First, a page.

The fourth season of Netflix’s period drama series The Crown chronicling the life of Buckingham Palace since 1944, has racked up so many Emmy nominations — 24 — that it’s now placed among the brightest stars in the firmament of the television academy awards to take place in September in Los Angeles.
The series boasts a number of other actresses and actors as nominees for leading and supporting roles: Josh O’Connor, who plays Prince Charles, for Outstanding Lead Actor in a Drama; Tobias Menzies as Prince Philip, Duke of Edinburgh, for Outstanding Supporting Actor in a Drama; Gillian Anderson as Margaret Thatcher; Helena Bonham Carter as Princess Margaret and Emerald Fennell as Camilla Parker Bowles for Outstanding Supporting Actress in a Drama.
If anything, it would seem that The Crown overperformed this year.
But in the context of the ‘bigger picture,’ Netflix fell short: down by more than 30 from last year’s nominations and bested by HBO/HBO Max by one nomination: 130 to 129.
Television critics have dubbed the competition “the war of the streamers” now dominating the industry’s production panorama.
For Vanity Fair, “Netflix has gone from the disruptor to the establishment” as it faces other and newer streamers such as Disney+, which snared 71 nominations and has two of the top three performing shows with The Mandalorian tying The Crown for the most show nominations (24).
Then there is Amazon, which collected 18 nominations, and Hulu and its Handmaid’s Tale with 10 acting nominations out of a total of 21.
Not counting AppleTV+, HBO Max, Peacock and others that prompt reviewers to agree with Vanity Fair that “one thing’s for sure: The new players on the block are very quickly overtaking the relatively older streamers.”
The fifth season and another “war”
Meantime, the filming of the 10 new episodes of The Crown’s fifth season, which focuses on another “war,” — that between Charles and Diana in the early 1990s until the death of the princess on August 31, 1997 — has started at Ellstree Studios.
The series starts in 1947 and follows the life of Queen Elizabeth, with past seasons covering her young years, coronation and marriage to Prince Philip, who died in April.
The fourth season, released on the streaming service last November, was set during Margaret Thatcher’s tenure as prime minister and included Prince Charles’s conflicted courtship of the late Princess Diana and their marriage, under family pressure.
The fifth season, scheduled for release in 2022, covers up to the 1990s and features a new prime minister, John Major, and the end of several royal marriages including those of Princess Anne and Mark Philips, Prince Andrew and Sarah Ferguson and Prince Charles and Lady Diana in 1992.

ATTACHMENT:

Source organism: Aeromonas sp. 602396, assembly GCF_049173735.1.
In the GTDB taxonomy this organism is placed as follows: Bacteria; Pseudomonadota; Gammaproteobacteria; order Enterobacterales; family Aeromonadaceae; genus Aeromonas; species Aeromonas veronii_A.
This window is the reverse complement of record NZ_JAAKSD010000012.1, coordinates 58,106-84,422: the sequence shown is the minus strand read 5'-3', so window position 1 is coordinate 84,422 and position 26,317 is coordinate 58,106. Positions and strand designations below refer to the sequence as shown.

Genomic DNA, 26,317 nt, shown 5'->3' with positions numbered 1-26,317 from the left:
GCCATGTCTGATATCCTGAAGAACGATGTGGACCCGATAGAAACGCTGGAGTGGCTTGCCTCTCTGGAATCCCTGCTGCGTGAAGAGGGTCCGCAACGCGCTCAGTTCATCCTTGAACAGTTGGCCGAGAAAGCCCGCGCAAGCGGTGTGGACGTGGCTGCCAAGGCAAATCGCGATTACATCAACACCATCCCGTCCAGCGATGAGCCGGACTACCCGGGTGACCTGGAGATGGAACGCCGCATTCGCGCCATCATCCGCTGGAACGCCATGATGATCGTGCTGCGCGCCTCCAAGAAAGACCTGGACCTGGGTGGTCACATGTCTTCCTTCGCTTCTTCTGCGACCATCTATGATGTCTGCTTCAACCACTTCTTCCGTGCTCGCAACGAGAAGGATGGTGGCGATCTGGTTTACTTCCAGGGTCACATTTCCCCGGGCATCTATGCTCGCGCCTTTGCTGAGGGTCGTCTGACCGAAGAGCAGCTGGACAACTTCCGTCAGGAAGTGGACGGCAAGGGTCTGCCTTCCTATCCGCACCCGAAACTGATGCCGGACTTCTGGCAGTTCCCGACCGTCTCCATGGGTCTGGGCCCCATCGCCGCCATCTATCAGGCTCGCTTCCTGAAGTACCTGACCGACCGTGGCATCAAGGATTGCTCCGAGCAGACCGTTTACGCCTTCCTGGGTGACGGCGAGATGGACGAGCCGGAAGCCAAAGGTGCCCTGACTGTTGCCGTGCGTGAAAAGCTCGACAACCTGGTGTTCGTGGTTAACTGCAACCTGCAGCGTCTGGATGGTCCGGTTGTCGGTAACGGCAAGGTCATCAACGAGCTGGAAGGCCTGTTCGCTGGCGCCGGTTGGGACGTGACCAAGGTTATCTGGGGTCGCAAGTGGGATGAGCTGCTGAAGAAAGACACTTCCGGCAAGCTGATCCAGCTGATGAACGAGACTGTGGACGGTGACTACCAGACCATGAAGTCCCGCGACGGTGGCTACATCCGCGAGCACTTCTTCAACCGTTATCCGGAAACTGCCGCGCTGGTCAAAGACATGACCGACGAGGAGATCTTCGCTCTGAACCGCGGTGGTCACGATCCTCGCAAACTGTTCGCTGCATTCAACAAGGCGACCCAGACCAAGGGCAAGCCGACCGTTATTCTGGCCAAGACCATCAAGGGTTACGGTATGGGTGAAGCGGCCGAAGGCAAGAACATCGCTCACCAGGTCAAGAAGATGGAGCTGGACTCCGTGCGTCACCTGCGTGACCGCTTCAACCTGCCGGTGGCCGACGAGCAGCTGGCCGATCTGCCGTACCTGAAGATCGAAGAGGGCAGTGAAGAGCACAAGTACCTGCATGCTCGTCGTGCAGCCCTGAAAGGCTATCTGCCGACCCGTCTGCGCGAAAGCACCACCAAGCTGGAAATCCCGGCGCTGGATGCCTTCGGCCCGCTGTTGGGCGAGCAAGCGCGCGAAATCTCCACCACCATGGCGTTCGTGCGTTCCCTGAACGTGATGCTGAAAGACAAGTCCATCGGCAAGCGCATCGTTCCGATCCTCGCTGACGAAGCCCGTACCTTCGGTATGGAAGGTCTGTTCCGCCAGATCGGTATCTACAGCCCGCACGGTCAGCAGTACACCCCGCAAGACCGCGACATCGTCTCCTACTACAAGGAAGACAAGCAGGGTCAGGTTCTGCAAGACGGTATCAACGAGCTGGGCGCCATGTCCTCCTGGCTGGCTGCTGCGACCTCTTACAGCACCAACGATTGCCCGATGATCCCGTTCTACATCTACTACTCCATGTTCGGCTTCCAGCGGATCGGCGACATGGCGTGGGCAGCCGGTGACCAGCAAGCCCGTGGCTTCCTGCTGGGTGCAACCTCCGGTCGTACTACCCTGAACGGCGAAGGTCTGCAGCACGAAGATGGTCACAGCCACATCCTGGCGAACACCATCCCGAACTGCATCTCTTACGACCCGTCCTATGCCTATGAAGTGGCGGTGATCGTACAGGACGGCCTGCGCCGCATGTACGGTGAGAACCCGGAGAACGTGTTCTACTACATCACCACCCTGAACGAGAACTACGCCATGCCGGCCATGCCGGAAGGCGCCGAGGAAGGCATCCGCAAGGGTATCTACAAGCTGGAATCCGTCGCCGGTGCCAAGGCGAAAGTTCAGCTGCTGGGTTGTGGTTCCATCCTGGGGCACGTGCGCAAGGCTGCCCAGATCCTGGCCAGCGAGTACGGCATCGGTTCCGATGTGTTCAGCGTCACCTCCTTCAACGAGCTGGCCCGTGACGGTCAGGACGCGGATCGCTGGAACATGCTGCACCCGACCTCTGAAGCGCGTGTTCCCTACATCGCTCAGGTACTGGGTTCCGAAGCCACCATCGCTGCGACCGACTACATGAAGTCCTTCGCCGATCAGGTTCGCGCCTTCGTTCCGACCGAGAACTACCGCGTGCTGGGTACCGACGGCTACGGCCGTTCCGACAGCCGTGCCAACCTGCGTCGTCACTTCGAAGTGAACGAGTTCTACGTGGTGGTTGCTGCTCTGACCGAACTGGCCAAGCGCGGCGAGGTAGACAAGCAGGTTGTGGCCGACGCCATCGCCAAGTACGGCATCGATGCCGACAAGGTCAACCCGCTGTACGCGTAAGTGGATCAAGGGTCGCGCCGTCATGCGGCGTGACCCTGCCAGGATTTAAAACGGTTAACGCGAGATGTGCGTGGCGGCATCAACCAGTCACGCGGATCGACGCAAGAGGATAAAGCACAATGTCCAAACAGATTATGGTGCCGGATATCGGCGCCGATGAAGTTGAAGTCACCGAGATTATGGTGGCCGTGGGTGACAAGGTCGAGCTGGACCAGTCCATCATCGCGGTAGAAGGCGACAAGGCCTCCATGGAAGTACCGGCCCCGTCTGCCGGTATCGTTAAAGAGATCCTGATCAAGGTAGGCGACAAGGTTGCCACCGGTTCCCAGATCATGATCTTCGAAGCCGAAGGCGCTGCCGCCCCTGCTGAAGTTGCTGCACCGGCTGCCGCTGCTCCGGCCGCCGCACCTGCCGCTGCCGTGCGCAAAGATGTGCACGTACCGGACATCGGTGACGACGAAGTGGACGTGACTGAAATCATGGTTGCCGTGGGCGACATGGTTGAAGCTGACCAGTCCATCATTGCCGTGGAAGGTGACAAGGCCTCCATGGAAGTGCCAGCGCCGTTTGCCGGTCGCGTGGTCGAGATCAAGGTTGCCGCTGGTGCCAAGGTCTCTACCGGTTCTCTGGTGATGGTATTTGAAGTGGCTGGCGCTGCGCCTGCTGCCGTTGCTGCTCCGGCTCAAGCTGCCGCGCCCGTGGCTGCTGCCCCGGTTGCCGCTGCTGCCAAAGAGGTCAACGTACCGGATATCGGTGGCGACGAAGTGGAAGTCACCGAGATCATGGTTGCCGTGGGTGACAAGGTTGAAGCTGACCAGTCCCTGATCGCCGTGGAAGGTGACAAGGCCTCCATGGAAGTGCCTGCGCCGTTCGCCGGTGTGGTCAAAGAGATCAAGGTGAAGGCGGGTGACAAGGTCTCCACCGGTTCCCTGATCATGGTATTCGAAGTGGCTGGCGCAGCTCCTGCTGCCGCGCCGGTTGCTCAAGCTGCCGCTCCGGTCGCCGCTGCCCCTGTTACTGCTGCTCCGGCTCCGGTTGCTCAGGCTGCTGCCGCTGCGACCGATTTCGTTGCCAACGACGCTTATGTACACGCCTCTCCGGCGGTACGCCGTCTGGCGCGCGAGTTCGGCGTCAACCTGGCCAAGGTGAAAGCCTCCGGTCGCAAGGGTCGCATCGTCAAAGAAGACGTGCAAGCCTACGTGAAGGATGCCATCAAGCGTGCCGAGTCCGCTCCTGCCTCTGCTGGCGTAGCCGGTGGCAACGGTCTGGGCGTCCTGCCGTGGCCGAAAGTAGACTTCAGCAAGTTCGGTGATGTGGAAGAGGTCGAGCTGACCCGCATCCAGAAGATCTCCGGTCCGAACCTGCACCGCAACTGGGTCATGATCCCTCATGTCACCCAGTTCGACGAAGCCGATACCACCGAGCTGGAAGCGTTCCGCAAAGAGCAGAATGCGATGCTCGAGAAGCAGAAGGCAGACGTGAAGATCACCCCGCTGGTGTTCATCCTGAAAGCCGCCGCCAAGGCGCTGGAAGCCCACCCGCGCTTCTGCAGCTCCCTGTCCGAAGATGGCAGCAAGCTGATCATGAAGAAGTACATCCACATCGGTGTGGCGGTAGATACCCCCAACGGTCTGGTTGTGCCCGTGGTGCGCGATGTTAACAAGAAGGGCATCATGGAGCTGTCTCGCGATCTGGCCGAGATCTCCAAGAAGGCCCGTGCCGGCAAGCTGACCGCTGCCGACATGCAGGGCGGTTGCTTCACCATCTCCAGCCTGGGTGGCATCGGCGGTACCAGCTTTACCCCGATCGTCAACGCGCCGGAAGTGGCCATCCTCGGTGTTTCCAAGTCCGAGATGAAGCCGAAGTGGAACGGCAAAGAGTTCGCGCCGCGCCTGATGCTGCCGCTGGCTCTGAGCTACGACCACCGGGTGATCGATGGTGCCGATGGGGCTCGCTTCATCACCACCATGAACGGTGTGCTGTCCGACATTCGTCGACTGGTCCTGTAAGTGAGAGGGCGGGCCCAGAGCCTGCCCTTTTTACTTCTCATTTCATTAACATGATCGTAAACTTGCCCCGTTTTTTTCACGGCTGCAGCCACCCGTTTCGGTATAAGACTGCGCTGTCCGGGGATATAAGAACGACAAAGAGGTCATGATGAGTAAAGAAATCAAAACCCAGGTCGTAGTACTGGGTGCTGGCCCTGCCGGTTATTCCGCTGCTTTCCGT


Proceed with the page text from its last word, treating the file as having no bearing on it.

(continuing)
The series will return to the controversial and shocking interview granted by Diana in 1995 to the BBC’s Panorama, after she was lured to the show under false pretences made by journalist Martin Bashir.
In the interview, an unhappy Diana talks openly about her husband’s infidelity with Camilla Parker Bowles, today the Duchess of Cornwall, and about her conflicts with the British royal establishment.
Why stop at season six?
The main characters will be portrayed by a change in actors and actresses to correspond to the advancing age of the protagonists and to bring fresh faces to next Emmy awards, most notably Imelda Staunton who will take over the role of the queen from Colman.
The final set of actors will close the series finale and feature the dynasty’s upturn after Lady Diana’s demise up to the Golden Jubilee triumph of 2002.
Why stop now while everything is going so well, Marc Roche, Le Point’s royal correspondent, asks rhetorically?
He agrees with Director Peter Morgan, who has explained that tackling more recent themes is too risky.
“Indeed, the huge media coverage and the advent of social media can only weaken the work of fiction,” he writes. “The most recent royal events do not lend themselves to a reenactment with the same daring as demonstrated in previous seasons.”
Among the arguments, he points out how the young British royals are more susceptible to criticism than their elders and how some have “abandoned the traditional law firm of Windsor, Farrer & Co in favor of Schillings, specializing in cases of journalistic defamation. Known for their aggressiveness and their refusal to compromise, its lawyers have won most of the lawsuits brought by their clients, mostly show business stars.”
The real Crown’s disapproval
The British press has been profuse with stories about the disapproval by members of the royal family of the characterization of its members in the series — and of the avalanche of Emmy nominations.
“After the U.S. platform refused to say that The Crown was fictional as requested by Culture Minister Oliver Dowden, the government took revenge,” Roche writes. “A bill in preparation aims to bring streaming platforms like Netflix and Amazon under the control of the broadcasting regulator Ofcom, which regulates traditional channels, including the BBC.”
It should be noted that the interview granted a few months ago by Prince Harry and Meghan Markle, Duke and Duchess of Sussex, in “Oprah With Meghan and Harry: A CBS PrimeTime Special” is shortlisted for Best Non-Fiction Series or Special with a Host.
The show, in which the couple accuse the Windsors of racism and Buckingham Palace of neglect, was viewed by 17 million Americans, and 11.3 million Britons.
The 73rd edition of the Emmys ceremony will be held on September 20 in Los Angeles.